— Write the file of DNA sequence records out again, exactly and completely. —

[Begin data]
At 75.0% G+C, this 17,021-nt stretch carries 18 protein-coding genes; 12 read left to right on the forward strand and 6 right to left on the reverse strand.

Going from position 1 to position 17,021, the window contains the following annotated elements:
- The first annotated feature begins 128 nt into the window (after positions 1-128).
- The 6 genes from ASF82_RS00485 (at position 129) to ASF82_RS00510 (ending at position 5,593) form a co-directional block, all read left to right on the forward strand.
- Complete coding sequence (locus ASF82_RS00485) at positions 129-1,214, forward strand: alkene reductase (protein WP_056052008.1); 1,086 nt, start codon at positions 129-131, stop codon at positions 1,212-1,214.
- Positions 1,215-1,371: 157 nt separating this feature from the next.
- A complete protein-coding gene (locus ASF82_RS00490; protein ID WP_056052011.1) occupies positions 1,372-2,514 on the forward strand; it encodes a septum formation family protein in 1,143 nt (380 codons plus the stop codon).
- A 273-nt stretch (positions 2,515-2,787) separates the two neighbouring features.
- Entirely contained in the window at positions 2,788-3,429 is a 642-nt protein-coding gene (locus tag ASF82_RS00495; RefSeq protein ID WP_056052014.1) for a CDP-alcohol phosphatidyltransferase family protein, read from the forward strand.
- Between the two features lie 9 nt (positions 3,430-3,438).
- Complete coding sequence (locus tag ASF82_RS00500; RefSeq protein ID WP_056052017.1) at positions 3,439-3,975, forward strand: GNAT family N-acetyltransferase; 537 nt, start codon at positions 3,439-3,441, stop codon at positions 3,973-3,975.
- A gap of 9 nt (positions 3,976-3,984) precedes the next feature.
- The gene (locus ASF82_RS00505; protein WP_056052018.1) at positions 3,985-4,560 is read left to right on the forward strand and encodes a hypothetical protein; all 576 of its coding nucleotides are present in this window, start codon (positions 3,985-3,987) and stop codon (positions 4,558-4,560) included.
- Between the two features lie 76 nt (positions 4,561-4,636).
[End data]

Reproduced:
At 75.0% G+C, this 17,021-nt stretch carries 18 protein-coding genes; 12 read left to right on the forward strand and 6 right to left on the reverse strand.

Going from position 1 to position 17,021, the window contains the following annotated elements:
- The first annotated feature begins 128 nt into the window (after positions 1-128).
- The 6 genes from ASF82_RS00485 (at position 129) to ASF82_RS00510 (ending at position 5,593) form a co-directional block, all read left to right on the forward strand.
- Complete coding sequence (locus ASF82_RS00485) at positions 129-1,214, forward strand: alkene reductase (protein WP_056052008.1); 1,086 nt, start codon at positions 129-131, stop codon at positions 1,212-1,214.
- Positions 1,215-1,371: 157 nt separating this feature from the next.
- A complete protein-coding gene (locus ASF82_RS00490; protein ID WP_056052011.1) occupies positions 1,372-2,514 on the forward strand; it encodes a septum formation family protein in 1,143 nt (380 codons plus the stop codon).
- A 273-nt stretch (positions 2,515-2,787) separates the two neighbouring features.
- Entirely contained in the window at positions 2,788-3,429 is a 642-nt protein-coding gene (locus tag ASF82_RS00495; RefSeq protein ID WP_056052014.1) for a CDP-alcohol phosphatidyltransferase family protein, read from the forward strand.
- Between the two features lie 9 nt (positions 3,430-3,438).
- Complete coding sequence (locus tag ASF82_RS00500; RefSeq protein ID WP_056052017.1) at positions 3,439-3,975, forward strand: GNAT family N-acetyltransferase; 537 nt, start codon at positions 3,439-3,441, stop codon at positions 3,973-3,975.
- A gap of 9 nt (positions 3,976-3,984) precedes the next feature.
- The gene (locus ASF82_RS00505; protein WP_056052018.1) at positions 3,985-4,560 is read left to right on the forward strand and encodes a hypothetical protein; all 576 of its coding nucleotides are present in this window, start codon (positions 3,985-3,987) and stop codon (positions 4,558-4,560) included.
- Between the two features lie 76 nt (positions 4,561-4,636).